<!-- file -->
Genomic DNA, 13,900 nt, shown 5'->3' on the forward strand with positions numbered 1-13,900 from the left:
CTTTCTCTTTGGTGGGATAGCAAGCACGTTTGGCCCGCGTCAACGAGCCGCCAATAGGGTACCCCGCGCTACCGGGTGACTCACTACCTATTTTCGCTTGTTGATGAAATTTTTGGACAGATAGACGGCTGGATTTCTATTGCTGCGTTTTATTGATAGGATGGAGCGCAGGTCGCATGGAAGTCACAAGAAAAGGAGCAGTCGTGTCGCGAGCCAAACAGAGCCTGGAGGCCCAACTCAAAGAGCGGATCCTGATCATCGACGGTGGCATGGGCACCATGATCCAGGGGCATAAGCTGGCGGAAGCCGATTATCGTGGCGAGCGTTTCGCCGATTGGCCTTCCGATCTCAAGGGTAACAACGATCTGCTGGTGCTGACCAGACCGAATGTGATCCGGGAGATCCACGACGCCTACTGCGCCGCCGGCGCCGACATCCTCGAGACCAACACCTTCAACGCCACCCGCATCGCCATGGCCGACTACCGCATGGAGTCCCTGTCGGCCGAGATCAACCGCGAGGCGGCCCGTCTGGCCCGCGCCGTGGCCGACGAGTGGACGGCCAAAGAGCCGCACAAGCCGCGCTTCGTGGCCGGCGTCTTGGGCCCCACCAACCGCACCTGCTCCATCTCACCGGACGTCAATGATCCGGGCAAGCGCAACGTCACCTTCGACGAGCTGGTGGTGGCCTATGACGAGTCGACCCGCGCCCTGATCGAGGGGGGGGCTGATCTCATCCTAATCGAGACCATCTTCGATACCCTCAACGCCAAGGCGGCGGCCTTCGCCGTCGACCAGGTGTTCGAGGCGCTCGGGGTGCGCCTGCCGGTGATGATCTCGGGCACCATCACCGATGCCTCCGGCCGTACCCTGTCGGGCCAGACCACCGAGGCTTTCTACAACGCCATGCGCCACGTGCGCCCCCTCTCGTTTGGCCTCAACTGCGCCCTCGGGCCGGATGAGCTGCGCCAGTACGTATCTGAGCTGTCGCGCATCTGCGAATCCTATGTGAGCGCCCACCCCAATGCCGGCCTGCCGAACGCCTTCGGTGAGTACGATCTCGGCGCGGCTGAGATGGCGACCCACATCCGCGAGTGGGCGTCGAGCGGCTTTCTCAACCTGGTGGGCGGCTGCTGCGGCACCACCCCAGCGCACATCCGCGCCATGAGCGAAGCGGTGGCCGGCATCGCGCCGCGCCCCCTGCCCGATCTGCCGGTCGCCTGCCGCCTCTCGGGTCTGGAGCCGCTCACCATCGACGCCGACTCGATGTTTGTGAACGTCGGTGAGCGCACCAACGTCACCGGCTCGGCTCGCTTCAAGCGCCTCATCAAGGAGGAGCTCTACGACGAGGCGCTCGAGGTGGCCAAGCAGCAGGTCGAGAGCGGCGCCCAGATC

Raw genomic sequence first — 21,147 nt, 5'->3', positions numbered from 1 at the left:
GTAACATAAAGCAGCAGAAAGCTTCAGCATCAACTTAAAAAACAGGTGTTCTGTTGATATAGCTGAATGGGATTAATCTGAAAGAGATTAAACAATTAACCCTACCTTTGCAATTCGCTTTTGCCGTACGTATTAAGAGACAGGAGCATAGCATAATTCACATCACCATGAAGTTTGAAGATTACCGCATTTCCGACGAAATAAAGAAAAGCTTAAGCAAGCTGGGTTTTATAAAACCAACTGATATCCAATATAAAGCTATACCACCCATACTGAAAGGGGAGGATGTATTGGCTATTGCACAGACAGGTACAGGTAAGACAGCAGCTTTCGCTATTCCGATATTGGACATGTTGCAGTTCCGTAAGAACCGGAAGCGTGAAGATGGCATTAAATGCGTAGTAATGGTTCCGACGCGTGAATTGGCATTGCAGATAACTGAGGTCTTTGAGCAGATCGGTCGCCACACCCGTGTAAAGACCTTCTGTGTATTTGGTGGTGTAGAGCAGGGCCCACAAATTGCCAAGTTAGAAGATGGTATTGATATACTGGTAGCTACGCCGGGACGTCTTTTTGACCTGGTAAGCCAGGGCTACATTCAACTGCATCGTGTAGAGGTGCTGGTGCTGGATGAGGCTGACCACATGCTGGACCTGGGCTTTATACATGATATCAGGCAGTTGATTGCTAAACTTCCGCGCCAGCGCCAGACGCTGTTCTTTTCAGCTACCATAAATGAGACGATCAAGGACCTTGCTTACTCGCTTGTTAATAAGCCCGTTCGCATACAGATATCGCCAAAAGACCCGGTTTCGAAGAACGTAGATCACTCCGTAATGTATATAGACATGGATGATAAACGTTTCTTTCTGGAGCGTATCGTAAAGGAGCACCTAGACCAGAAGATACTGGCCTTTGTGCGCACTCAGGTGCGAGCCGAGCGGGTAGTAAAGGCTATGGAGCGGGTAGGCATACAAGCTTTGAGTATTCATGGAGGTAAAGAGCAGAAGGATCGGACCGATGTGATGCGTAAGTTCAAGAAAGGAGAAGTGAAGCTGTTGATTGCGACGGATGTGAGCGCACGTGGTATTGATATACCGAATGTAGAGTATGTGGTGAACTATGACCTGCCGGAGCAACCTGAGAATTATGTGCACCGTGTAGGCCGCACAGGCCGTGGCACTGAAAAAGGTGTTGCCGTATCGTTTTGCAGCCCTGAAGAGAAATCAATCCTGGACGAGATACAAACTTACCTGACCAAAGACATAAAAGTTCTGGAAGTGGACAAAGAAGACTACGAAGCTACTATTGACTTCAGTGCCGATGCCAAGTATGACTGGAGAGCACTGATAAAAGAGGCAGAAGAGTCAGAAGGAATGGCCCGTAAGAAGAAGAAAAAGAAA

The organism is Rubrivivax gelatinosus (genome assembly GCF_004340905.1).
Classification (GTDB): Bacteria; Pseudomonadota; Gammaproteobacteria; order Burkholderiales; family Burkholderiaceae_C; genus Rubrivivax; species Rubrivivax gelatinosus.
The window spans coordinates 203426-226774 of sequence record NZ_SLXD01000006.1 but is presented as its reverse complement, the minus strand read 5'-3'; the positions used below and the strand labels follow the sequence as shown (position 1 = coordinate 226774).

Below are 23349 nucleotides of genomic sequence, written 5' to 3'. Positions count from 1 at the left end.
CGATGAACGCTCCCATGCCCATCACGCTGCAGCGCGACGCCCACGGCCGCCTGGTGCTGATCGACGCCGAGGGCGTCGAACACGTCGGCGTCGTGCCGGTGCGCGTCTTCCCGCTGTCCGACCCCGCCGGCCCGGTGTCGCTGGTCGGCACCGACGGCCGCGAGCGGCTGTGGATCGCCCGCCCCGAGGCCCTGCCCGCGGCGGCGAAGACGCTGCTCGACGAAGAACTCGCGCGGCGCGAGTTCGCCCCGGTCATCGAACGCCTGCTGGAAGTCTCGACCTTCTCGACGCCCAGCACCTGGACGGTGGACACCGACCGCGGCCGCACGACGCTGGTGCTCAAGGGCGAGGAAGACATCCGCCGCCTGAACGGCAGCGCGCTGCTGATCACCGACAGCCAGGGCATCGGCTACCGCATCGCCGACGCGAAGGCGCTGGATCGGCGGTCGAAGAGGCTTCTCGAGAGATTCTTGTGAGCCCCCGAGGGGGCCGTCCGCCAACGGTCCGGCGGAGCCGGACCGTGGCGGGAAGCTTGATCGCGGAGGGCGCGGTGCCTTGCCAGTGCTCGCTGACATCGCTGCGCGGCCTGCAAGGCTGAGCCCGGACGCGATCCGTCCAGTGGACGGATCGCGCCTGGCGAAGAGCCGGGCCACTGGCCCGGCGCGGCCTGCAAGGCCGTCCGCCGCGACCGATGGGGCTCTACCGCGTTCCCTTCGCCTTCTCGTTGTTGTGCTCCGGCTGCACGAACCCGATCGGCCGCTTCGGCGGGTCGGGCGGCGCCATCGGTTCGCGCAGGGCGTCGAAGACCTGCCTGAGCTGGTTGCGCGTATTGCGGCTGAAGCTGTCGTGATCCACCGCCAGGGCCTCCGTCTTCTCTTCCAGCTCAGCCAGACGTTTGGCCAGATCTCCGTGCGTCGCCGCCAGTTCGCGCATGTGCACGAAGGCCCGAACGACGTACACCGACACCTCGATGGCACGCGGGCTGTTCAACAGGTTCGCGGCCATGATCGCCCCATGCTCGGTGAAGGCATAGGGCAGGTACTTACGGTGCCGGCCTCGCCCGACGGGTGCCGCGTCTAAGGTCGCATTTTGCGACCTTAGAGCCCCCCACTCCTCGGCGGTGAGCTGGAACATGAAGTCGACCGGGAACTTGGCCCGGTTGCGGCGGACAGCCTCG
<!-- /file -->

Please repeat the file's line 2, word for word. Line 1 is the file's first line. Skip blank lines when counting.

CTTTCTCTTTGGTGGGATAGCAAGCACGTTTGGCCCGCGTCAACGAGCCGCCAATAGGGTACCCCGCGCTACCGGGTGACTCACTACCTATTTTCGCTTGTTGATGAAATTTTTGGACAGATAGACGGCTGGATTTCTATTGCTGCGTTTTATTGATAGGATGGAGCGCAGGTCGCATGGAAGTCACAAGAAAAGGAGCAGTCGTGTCGCGAGCCAAACAGAGCCTGGAGGCCCAACTCAAAGAGCGGATCCTGATCATCGACGGTGGCATGGGCACCATGATCCAGGGGCATAAGCTGGCGGAAGCCGATTATCGTGGCGAGCGTTTCGCCGATTGGCCTTCCGATCTCAAGGGTAACAACGATCTGCTGGTGCTGACCAGACCGAATGTGATCCGGGAGATCCACGACGCCTACTGCGCCGCCGGCGCCGACATCCTCGAGACCAACACCTTCAACGCCACCCGCATCGCCATGGCCGACTACCGCATGGAGTCCCTGTCGGCCGAGATCAACCGCGAGGCGGCCCGTCTGGCCCGCGCCGTGGCCGACGAGTGGACGGCCAAAGAGCCGCACAAGCCGCGCTTCGTGGCCGGCGTCTTGGGCCCCACCAACCGCACCTGCTCCATCTCACCGGACGTCAATGATCCGGGCAAGCGCAACGTCACCTTCGACGAGCTGGTGGTGGCCTATGACGAGTCGACCCGCGCCCTGATCGAGGGGGGGGCTGATCTCATCCTAATCGAGACCATCTTCGATACCCTCAACGCCAAGGCGGCGGCCTTCGCCGTCGACCAGGTGTTCGAGGCGCTCGGGGTGCGCCTGCCGGTGATGATCTCGGGCACCATCACCGATGCCTCCGGCCGTACCCTGTCGGGCCAGACCACCGAGGCTTTCTACAACGCCATGCGCCACGTGCGCCCCCTCTCGTTTGGCCTCAACTGCGCCCTCGGGCCGGATGAGCTGCGCCAGTACGTATCTGAGCTGTCGCGCATCTGCGAATCCTATGTGAGCGCCCACCCCAATGCCGGCCTGCCGAACGCCTTCGGTGAGTACGATCTCGGCGCGGCTGAGATGGCGACCCACATCCGCGAGTGGGCGTCGAGCGGCTTTCTCAACCTGGTGGGCGGCTGCTGCGGCACCACCCCAGCGCACATCCGCGCCATGAGCGAAGCGGTGGCCGGCATCGCGCCGCGCCCCCTGCCCGATCTGCCGGTCGCCTGCCGCCTCTCGGGTCTGGAGCCGCTCACCATCGACGCCGACTCGATGTTTGTGAACGTCGGTGAGCGCACCAACGTCACCGGCTCGGCTCGCTTCAAGCGCCTCATCAAGGAGGAGCTCTACGACGAGGCGCTCGAGGTGGCCAAGCAGCAGGTCGAGAGCGGCGCCCAGATC